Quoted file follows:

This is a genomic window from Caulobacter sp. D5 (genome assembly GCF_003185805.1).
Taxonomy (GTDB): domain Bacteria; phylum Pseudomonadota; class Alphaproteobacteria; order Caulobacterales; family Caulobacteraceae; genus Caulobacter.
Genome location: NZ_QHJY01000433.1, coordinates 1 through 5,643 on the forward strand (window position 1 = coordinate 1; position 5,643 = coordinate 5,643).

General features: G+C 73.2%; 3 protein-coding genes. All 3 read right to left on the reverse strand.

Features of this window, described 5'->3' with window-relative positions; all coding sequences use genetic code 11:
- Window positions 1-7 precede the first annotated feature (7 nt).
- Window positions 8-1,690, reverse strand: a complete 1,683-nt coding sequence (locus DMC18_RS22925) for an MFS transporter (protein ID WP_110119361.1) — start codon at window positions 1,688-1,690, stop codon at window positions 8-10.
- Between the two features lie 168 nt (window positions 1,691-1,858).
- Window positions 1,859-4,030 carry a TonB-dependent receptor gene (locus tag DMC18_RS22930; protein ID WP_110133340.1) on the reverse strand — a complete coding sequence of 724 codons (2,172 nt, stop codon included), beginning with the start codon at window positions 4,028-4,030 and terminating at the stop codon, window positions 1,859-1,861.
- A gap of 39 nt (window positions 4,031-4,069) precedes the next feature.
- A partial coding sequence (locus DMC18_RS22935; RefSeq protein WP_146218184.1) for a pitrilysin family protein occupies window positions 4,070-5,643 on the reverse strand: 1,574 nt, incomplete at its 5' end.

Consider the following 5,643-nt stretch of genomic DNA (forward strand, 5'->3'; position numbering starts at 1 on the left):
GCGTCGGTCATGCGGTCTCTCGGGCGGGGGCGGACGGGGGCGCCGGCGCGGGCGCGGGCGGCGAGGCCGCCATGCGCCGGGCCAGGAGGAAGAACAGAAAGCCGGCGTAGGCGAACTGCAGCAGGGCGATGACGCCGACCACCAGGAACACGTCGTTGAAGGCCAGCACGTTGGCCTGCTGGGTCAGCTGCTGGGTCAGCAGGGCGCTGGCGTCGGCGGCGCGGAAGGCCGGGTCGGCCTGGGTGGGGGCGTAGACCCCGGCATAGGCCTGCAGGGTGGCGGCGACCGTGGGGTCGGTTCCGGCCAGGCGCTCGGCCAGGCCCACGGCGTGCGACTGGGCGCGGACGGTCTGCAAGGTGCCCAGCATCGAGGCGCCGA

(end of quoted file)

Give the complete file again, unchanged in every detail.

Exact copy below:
This is a genomic window from Caulobacter sp. D5 (genome assembly GCF_003185805.1).
Taxonomy (GTDB): domain Bacteria; phylum Pseudomonadota; class Alphaproteobacteria; order Caulobacterales; family Caulobacteraceae; genus Caulobacter.
Genome location: NZ_QHJY01000433.1, coordinates 1 through 5,643 on the forward strand (window position 1 = coordinate 1; position 5,643 = coordinate 5,643).

General features: G+C 73.2%; 3 protein-coding genes. All 3 read right to left on the reverse strand.

Features of this window, described 5'->3' with window-relative positions; all coding sequences use genetic code 11:
- Window positions 1-7 precede the first annotated feature (7 nt).
- Window positions 8-1,690, reverse strand: a complete 1,683-nt coding sequence (locus DMC18_RS22925) for an MFS transporter (protein ID WP_110119361.1) — start codon at window positions 1,688-1,690, stop codon at window positions 8-10.
- Between the two features lie 168 nt (window positions 1,691-1,858).
- Window positions 1,859-4,030 carry a TonB-dependent receptor gene (locus tag DMC18_RS22930; protein ID WP_110133340.1) on the reverse strand — a complete coding sequence of 724 codons (2,172 nt, stop codon included), beginning with the start codon at window positions 4,028-4,030 and terminating at the stop codon, window positions 1,859-1,861.
- A gap of 39 nt (window positions 4,031-4,069) precedes the next feature.
- A partial coding sequence (locus DMC18_RS22935; RefSeq protein WP_146218184.1) for a pitrilysin family protein occupies window positions 4,070-5,643 on the reverse strand: 1,574 nt, incomplete at its 5' end.

Consider the following 5,643-nt stretch of genomic DNA (forward strand, 5'->3'; position numbering starts at 1 on the left):
GCGTCGGTCATGCGGTCTCTCGGGCGGGGGCGGACGGGGGCGCCGGCGCGGGCGCGGGCGGCGAGGCCGCCATGCGCCGGGCCAGGAGGAAGAACAGAAAGCCGGCGTAGGCGAACTGCAGCAGGGCGATGACGCCGACCACCAGGAACACGTCGTTGAAGGCCAGCACGTTGGCCTGCTGGGTCAGCTGCTGGGTCAGCAGGGCGCTGGCGTCGGCGGCGCGGAAGGCCGGGTCGGCCTGGGTGGGGGCGTAGACCCCGGCATAGGCCTGCAGGGTGGCGGCGACCGTGGGGTCGGTTCCGGCCAGGCGCTCGGCCAGGCCCACGGCGTGCGACTGGGCGCGGACGGTCTGCAAGGTGCCCAGCATCGAGGCGCCGA